EDITOR'S NOTE: Orlando's mayor on Monday revised the death toll in the nightclub shooting to 49, from 50. The 50th body was identified as gunman Omar Mateen.

Florida health officials were calling Sunday for blood donations following a shooting massacre in Orlando, where at least 50 people were killed and dozens more injured.

"Dozens of people have been injured and taken to area hospitals. The need for blood continues," the nonprofit OneBlood said in a statement.

OneBlood says there is an urgent need for O Negative, O Positive and AB Plasma. The nonprofit provides safe, available and affordable blood to more than 200 hospital partners and their patients throughout most of Florida, parts of Georgia, Alabama and South Carolina, according to its website.

The guidelines of the Food and Drug Administration for potential blood donors include the recommendation: “Defer for 12 months from the most recent contact a man who has had sex with another man during the past 12 months.”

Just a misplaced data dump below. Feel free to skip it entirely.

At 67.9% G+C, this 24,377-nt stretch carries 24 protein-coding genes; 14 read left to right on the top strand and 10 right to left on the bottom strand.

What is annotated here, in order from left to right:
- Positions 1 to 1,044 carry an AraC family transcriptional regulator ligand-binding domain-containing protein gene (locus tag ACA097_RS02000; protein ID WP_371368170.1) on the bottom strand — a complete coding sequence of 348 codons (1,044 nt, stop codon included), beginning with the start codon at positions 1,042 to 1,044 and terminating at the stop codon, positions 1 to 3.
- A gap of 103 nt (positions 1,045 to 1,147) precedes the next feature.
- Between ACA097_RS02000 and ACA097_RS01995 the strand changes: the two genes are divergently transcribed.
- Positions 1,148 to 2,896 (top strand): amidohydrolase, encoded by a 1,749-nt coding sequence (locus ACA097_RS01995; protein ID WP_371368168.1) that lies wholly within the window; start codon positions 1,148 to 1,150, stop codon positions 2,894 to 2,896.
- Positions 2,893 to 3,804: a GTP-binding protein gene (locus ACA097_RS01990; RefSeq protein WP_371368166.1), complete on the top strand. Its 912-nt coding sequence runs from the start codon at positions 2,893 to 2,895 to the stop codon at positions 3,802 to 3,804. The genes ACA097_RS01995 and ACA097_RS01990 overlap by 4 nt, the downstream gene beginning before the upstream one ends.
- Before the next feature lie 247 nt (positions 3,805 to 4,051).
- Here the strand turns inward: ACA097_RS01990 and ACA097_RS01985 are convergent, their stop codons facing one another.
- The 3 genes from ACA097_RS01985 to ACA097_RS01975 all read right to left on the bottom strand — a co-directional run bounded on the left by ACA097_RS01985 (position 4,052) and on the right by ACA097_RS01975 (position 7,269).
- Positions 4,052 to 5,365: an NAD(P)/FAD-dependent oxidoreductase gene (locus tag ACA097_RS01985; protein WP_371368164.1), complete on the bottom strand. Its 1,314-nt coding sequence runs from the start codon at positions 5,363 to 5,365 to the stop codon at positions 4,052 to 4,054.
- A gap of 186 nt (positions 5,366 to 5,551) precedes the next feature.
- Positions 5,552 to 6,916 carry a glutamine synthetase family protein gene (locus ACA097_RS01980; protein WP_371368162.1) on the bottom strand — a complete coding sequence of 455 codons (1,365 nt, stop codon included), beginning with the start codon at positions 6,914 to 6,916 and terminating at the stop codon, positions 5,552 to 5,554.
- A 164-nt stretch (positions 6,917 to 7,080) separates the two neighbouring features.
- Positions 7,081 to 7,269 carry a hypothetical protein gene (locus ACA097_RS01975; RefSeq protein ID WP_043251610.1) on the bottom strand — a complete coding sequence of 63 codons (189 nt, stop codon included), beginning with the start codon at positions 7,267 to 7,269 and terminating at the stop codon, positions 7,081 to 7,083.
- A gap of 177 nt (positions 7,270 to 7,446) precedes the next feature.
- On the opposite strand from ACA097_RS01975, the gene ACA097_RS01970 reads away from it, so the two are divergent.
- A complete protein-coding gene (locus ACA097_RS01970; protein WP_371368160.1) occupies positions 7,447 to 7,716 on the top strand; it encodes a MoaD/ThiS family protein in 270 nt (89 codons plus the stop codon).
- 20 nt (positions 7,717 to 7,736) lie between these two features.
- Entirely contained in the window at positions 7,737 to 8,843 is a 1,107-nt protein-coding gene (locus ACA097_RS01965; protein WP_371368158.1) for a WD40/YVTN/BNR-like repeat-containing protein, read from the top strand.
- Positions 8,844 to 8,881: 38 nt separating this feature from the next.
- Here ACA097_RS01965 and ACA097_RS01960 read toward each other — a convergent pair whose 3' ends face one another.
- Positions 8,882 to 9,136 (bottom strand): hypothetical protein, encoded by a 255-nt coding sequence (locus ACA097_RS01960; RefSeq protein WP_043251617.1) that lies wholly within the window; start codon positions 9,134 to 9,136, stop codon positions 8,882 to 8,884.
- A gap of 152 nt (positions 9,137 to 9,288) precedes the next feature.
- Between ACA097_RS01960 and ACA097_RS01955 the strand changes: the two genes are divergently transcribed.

However, OneBlood says it will be accepting donations from gay men, despite the federal policy. The agency says donors will be given full blood screening, “but they are not turning people away from donations.”

Generally healthy people ages 16 and older, who weigh at least 110 pounds, can donate blood. A photo ID is required.

According to police, 49 people were murdered and at least 53 injured when Omar Mateen, 29, opened fire inside Pulse, a gay nightclub in Orlando, in what is the deadliest mass shooting in U.S. history. Mateen later died in a shootout with police.

Doctors tending to the wounded urged potential donors to not show up at area hospitals to give blood. To make an appointment, potential donors can click here or call 1.888.9-DONATE.